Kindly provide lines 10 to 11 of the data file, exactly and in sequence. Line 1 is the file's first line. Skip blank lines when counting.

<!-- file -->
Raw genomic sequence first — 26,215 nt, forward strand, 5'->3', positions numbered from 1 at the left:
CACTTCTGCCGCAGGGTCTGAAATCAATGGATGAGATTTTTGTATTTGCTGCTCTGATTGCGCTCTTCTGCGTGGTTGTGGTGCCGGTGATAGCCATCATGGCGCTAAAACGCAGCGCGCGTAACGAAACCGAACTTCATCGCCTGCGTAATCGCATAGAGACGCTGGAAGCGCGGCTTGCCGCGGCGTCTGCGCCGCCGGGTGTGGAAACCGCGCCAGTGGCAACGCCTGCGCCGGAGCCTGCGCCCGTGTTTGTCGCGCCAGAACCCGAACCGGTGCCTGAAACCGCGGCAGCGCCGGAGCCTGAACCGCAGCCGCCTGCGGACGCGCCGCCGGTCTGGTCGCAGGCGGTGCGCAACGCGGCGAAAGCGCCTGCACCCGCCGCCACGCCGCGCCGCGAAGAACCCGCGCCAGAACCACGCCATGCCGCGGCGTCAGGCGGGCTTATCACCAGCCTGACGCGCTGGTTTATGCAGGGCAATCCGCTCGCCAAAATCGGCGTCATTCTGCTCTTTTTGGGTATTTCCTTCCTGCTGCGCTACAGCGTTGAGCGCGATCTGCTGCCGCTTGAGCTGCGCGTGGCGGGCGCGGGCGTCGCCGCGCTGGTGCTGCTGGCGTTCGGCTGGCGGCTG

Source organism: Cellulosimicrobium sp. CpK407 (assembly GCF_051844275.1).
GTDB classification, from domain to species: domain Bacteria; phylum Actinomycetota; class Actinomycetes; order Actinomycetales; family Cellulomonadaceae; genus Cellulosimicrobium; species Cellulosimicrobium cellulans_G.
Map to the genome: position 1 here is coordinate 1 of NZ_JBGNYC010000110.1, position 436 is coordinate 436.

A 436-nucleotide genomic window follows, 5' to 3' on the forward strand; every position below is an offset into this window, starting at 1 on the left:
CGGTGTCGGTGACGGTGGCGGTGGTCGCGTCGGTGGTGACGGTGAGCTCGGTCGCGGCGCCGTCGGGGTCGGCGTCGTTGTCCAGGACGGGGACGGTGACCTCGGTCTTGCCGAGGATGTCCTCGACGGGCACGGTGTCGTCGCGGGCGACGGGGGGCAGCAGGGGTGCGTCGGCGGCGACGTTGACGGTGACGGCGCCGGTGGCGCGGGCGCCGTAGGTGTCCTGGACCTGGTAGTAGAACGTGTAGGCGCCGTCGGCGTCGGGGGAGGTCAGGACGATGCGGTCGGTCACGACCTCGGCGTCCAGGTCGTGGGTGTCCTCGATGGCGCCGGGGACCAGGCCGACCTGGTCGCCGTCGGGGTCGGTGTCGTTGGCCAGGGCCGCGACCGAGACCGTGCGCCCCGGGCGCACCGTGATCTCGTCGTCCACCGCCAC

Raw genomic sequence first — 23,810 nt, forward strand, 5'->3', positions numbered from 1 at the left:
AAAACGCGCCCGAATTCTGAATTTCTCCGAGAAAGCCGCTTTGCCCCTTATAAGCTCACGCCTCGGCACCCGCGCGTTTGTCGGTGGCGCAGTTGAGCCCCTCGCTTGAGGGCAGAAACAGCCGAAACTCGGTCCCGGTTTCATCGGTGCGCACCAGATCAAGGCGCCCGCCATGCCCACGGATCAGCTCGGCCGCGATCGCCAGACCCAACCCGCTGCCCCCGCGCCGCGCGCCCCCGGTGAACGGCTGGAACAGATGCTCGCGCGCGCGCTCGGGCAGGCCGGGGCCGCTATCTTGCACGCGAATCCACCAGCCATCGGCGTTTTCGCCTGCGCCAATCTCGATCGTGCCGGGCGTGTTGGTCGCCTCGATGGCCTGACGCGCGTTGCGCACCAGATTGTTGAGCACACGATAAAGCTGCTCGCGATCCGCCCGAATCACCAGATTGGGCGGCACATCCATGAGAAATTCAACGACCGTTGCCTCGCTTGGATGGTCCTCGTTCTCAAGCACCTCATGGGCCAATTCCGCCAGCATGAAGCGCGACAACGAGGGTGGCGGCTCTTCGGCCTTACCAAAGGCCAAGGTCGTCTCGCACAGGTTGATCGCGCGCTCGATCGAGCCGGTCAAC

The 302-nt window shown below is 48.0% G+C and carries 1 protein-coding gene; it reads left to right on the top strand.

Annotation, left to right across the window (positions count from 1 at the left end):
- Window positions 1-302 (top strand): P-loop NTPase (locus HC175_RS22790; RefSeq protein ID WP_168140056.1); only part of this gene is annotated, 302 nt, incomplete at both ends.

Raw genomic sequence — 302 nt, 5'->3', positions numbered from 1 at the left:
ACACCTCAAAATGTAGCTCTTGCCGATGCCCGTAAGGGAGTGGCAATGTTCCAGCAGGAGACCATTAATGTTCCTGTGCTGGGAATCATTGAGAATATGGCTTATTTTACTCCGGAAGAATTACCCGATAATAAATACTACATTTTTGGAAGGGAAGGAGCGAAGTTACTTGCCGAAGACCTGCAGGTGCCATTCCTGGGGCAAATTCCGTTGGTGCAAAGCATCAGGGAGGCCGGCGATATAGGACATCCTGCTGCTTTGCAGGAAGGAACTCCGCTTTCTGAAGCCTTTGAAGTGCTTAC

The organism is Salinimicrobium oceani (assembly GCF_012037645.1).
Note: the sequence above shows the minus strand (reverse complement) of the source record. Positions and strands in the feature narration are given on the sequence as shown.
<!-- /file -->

The 302-nt window shown below is 48.0% G+C and carries 1 protein-coding gene; it reads left to right on the top strand.

Annotation, left to right across the window (positions count from 1 at the left end):